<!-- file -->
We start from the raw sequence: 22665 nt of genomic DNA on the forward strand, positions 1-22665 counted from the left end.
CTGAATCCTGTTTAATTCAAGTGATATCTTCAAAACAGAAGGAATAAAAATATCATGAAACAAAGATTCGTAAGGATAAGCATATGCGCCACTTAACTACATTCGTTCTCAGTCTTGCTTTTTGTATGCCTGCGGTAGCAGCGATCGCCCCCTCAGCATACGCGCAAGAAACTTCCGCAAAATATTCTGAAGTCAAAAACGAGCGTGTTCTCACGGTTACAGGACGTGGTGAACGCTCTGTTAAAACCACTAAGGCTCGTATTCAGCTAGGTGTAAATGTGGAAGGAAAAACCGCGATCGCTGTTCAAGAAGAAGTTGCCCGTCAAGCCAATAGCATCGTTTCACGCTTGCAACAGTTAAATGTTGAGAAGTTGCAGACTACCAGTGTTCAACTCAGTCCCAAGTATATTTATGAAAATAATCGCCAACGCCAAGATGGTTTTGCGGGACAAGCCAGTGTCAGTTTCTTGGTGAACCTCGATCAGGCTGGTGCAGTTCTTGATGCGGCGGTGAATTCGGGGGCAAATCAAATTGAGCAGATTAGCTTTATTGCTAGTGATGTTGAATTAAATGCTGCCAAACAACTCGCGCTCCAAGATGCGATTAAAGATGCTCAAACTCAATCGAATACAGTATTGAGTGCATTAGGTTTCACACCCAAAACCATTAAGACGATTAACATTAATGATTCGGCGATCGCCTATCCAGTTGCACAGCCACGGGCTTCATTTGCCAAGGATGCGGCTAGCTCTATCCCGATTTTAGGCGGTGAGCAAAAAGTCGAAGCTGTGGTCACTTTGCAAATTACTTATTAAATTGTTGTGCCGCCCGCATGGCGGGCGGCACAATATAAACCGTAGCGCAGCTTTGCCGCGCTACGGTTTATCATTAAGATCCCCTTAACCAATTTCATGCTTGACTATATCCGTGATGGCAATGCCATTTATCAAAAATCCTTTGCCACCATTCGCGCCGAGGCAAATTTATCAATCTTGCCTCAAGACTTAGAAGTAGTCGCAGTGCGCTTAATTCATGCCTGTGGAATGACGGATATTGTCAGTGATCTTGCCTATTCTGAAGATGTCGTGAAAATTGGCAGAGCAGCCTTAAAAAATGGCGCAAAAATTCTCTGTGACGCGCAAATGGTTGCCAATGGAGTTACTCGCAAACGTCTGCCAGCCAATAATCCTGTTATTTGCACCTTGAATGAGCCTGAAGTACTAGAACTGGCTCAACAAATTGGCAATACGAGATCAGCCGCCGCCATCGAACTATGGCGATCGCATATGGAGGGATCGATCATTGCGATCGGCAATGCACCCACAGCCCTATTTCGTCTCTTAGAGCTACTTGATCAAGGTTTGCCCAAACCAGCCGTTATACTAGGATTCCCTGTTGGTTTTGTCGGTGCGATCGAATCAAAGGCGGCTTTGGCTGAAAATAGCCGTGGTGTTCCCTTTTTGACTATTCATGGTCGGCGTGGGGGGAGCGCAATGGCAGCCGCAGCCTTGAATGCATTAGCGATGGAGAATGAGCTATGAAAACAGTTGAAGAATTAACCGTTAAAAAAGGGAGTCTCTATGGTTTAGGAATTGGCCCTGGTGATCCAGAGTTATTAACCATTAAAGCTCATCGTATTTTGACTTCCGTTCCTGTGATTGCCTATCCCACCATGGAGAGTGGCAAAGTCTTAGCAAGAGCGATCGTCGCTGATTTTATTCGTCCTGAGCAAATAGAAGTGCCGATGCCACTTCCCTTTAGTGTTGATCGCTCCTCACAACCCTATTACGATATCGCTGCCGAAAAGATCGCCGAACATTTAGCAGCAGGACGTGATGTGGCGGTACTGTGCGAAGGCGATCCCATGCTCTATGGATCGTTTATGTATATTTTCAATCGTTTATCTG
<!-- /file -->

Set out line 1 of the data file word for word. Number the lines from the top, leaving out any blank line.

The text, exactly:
We start from the raw sequence: 22665 nt of genomic DNA on the forward strand, positions 1-22665 counted from the left end.